Red Talking Tin - 40 seconds
Rachael from Waipawa Primary uses it to give a ‘problem of the day’. A brain teaser/problem, which is directly related to the Inquiry being worked on at the time, is recorded onto the talking tin and then put onto the magnetic whiteboard in the classroom. The children come into the classroom first thing in the morning and listen to the pre-recorded problem. Originally the activity was devised to promote discussion and encourage oral language co-operatively, but as time went on, it was changed so that it was more of an individual ‘race’ to see who could solve the problem first. When the individual challenge first began, the teacher was focussing on promoting a higher level of thinking, then as children began to orally give possible solutions, the focus moved to a written one, where they would record their possible answers. This resulted in fewer children in the classroom being late (as they all wanted to be the first to get the answer), greater range of vocabulary (as the possible solutions were discussed), greater use of written skills without being called directly ‘writing’ and a high level of participation and motivation.
Yvonne and Patricia are RTlits based at Hastings Central who have found the talking tins to be of great benefit to individuals as they visit classrooms, particularly for those who have difficulty with oral language and written language. They found that by asking the children to quickly record a piece of incorrect written or oral language and then play it back to them, gave them the time to acknowledge where they may be incorrect. This allowed them to recognise and self-correct their errors, giving them the ‘power’ to succeed.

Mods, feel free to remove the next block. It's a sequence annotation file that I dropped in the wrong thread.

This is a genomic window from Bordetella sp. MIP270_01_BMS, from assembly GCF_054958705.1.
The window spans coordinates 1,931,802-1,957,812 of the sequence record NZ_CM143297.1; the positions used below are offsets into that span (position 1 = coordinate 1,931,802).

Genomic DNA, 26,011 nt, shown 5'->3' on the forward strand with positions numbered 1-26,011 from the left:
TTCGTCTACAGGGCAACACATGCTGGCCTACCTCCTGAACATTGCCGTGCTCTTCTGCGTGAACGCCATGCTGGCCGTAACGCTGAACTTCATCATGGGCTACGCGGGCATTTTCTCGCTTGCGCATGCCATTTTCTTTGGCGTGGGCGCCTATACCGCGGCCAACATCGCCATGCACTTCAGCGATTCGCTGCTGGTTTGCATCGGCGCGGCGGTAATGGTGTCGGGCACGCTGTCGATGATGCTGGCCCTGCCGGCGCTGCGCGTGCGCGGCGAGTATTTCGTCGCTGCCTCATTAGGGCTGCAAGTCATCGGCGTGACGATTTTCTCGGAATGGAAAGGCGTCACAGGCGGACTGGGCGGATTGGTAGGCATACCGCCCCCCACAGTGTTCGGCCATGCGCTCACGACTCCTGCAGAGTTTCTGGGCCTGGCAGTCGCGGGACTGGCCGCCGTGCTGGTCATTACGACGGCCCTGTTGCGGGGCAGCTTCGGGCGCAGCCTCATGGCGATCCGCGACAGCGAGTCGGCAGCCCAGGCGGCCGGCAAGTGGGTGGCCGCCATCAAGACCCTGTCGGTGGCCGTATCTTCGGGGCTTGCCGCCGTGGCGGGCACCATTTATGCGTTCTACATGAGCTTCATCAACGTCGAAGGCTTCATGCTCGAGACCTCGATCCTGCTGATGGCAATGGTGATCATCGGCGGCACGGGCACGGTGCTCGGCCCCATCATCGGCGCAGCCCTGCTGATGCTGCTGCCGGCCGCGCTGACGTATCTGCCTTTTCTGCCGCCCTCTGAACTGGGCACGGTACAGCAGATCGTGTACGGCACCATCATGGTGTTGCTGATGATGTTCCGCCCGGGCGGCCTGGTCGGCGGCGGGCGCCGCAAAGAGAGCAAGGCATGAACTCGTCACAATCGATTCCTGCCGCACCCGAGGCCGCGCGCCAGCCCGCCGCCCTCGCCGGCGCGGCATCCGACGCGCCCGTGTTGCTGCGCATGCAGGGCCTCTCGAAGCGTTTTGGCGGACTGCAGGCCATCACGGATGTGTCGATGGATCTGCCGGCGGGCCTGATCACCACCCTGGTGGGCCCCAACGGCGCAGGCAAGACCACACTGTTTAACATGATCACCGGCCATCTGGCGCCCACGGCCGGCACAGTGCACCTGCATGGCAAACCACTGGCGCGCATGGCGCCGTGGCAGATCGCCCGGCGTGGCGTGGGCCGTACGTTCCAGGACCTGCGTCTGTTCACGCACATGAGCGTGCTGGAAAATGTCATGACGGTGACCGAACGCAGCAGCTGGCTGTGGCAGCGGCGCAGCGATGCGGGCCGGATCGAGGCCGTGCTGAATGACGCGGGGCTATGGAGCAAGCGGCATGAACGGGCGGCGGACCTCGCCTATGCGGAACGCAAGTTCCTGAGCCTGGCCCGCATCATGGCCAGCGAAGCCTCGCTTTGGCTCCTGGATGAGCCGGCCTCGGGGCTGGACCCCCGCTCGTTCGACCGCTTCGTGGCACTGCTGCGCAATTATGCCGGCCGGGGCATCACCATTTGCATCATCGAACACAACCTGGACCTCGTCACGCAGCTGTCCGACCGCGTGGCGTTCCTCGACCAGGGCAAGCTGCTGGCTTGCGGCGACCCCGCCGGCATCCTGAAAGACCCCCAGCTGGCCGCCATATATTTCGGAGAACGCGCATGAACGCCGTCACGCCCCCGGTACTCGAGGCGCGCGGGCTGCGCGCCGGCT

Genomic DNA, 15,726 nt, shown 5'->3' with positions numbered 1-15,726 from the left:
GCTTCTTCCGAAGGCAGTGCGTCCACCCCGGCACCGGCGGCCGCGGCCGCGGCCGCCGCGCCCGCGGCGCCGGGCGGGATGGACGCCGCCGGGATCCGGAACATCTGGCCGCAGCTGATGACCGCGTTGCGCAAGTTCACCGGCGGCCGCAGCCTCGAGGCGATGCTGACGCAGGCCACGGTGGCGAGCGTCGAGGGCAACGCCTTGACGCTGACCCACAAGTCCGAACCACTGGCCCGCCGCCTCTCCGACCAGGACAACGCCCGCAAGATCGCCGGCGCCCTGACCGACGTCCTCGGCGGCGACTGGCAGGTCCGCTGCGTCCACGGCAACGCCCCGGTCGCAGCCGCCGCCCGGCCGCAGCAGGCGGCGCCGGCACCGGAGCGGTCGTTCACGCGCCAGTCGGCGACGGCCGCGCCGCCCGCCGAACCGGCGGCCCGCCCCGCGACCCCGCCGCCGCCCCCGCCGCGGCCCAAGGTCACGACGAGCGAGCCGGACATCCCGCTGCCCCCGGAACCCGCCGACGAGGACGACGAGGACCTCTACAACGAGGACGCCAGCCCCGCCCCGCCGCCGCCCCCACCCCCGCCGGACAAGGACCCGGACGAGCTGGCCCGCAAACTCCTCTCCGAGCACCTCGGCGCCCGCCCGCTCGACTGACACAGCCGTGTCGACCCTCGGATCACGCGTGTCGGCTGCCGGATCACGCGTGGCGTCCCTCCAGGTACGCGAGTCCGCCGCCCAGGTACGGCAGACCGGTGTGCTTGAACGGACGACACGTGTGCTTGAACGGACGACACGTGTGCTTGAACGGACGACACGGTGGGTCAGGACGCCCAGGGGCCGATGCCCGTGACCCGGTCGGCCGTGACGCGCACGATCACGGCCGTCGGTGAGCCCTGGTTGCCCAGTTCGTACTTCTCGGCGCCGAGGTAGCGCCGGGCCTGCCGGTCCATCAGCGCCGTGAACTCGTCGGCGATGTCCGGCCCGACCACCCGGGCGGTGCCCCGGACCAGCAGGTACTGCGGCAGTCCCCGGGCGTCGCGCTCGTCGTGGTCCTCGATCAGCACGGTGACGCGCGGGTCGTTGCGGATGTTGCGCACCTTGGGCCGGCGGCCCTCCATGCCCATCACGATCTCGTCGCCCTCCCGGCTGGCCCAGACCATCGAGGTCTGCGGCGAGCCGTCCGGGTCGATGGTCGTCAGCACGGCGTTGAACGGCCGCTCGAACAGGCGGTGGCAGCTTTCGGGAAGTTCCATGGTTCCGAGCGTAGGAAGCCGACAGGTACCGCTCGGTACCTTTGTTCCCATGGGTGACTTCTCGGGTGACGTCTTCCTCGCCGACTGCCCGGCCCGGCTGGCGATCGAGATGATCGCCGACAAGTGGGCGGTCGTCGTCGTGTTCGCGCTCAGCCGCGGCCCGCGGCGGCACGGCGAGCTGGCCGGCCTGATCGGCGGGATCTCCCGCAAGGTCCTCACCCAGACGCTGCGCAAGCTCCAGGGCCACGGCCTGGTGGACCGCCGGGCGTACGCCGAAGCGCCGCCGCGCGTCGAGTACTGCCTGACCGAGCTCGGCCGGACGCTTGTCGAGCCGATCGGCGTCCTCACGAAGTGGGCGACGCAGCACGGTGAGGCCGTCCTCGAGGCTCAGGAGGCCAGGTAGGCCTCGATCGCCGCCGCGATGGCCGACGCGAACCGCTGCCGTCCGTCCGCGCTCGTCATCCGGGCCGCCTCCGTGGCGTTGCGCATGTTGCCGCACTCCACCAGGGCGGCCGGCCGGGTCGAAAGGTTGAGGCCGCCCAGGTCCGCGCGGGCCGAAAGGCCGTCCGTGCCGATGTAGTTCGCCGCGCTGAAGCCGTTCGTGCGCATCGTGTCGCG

Louise Strickland a teacher at Irongate School has found that for those children who may find it difficult to have ideas or remember their ideas during writing, the talking tins are a great help, especially for those children needing a lot of one to one attention. She has the children discuss their ideas with herself, or a teacher aide and then the children record their first idea. They then begin their writing by playing back their recording as many times as necessary. When they have finished one or two short sentences, they read it back into the talking tin so that they can check that what they have written makes sense and includes their original idea. They then record their next idea and repeat the process. The children like to use the talking tins as they can only have one message recorded so there is no time wasted while they search for the appropriate recording.
ESOL students at Irongate School make good use of them by listening to a recording of the teacher using features such as intonation and pitch of certain words and small sentences. They also use them on a daily basis to practice their English allowing them to discover for themselves what sounds correct. Short fun activities such as scrambled days of the week and opposites are pre-recorded for the students to complete either individually, in pairs or co-operatively.
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